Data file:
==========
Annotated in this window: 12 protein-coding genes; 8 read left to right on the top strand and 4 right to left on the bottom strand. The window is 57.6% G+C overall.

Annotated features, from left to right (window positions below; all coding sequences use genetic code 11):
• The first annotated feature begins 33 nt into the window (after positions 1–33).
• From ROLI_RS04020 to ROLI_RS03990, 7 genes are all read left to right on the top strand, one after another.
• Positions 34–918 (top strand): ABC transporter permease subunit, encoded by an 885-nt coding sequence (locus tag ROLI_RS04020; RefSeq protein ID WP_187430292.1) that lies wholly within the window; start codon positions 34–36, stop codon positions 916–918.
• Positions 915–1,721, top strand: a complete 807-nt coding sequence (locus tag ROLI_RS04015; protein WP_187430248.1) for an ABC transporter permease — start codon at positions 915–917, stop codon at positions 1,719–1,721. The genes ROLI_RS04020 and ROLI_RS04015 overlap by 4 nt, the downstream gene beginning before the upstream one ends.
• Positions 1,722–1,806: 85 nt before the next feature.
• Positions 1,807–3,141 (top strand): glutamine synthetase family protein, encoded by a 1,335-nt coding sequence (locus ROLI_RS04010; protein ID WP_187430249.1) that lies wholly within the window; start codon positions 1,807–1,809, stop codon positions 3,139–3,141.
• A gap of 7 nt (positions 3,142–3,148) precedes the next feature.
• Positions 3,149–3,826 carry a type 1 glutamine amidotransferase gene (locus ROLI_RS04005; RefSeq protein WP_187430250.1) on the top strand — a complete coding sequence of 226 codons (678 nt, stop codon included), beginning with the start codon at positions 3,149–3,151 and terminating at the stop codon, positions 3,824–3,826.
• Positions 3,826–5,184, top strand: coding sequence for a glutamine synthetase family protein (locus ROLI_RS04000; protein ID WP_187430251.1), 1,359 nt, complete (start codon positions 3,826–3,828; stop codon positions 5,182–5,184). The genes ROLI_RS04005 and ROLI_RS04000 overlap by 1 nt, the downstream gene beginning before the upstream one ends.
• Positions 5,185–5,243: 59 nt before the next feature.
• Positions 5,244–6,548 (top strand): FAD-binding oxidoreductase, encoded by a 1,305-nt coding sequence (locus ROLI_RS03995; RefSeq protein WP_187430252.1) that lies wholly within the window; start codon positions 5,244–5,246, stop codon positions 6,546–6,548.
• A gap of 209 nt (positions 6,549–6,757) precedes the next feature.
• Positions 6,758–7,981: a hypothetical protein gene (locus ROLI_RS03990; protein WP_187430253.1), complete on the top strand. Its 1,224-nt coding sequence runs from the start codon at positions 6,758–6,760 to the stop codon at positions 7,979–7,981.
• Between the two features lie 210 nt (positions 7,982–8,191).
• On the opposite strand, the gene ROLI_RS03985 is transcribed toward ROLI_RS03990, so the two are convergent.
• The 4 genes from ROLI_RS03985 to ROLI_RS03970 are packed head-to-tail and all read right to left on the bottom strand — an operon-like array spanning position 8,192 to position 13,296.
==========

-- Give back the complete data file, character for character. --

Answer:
Annotated in this window: 12 protein-coding genes; 8 read left to right on the top strand and 4 right to left on the bottom strand. The window is 57.6% G+C overall.

Annotated features, from left to right (window positions below; all coding sequences use genetic code 11):
• The first annotated feature begins 33 nt into the window (after positions 1–33).
• From ROLI_RS04020 to ROLI_RS03990, 7 genes are all read left to right on the top strand, one after another.
• Positions 34–918 (top strand): ABC transporter permease subunit, encoded by an 885-nt coding sequence (locus tag ROLI_RS04020; RefSeq protein ID WP_187430292.1) that lies wholly within the window; start codon positions 34–36, stop codon positions 916–918.
• Positions 915–1,721, top strand: a complete 807-nt coding sequence (locus tag ROLI_RS04015; protein WP_187430248.1) for an ABC transporter permease — start codon at positions 915–917, stop codon at positions 1,719–1,721. The genes ROLI_RS04020 and ROLI_RS04015 overlap by 4 nt, the downstream gene beginning before the upstream one ends.
• Positions 1,722–1,806: 85 nt before the next feature.
• Positions 1,807–3,141 (top strand): glutamine synthetase family protein, encoded by a 1,335-nt coding sequence (locus ROLI_RS04010; protein ID WP_187430249.1) that lies wholly within the window; start codon positions 1,807–1,809, stop codon positions 3,139–3,141.
• A gap of 7 nt (positions 3,142–3,148) precedes the next feature.
• Positions 3,149–3,826 carry a type 1 glutamine amidotransferase gene (locus ROLI_RS04005; RefSeq protein WP_187430250.1) on the top strand — a complete coding sequence of 226 codons (678 nt, stop codon included), beginning with the start codon at positions 3,149–3,151 and terminating at the stop codon, positions 3,824–3,826.
• Positions 3,826–5,184, top strand: coding sequence for a glutamine synthetase family protein (locus ROLI_RS04000; protein ID WP_187430251.1), 1,359 nt, complete (start codon positions 3,826–3,828; stop codon positions 5,182–5,184). The genes ROLI_RS04005 and ROLI_RS04000 overlap by 1 nt, the downstream gene beginning before the upstream one ends.
• Positions 5,185–5,243: 59 nt before the next feature.
• Positions 5,244–6,548 (top strand): FAD-binding oxidoreductase, encoded by a 1,305-nt coding sequence (locus ROLI_RS03995; RefSeq protein WP_187430252.1) that lies wholly within the window; start codon positions 5,244–5,246, stop codon positions 6,546–6,548.
• A gap of 209 nt (positions 6,549–6,757) precedes the next feature.
• Positions 6,758–7,981: a hypothetical protein gene (locus ROLI_RS03990; protein WP_187430253.1), complete on the top strand. Its 1,224-nt coding sequence runs from the start codon at positions 6,758–6,760 to the stop codon at positions 7,979–7,981.
• Between the two features lie 210 nt (positions 7,982–8,191).
• On the opposite strand, the gene ROLI_RS03985 is transcribed toward ROLI_RS03990, so the two are convergent.
• The 4 genes from ROLI_RS03985 to ROLI_RS03970 are packed head-to-tail and all read right to left on the bottom strand — an operon-like array spanning position 8,192 to position 13,296.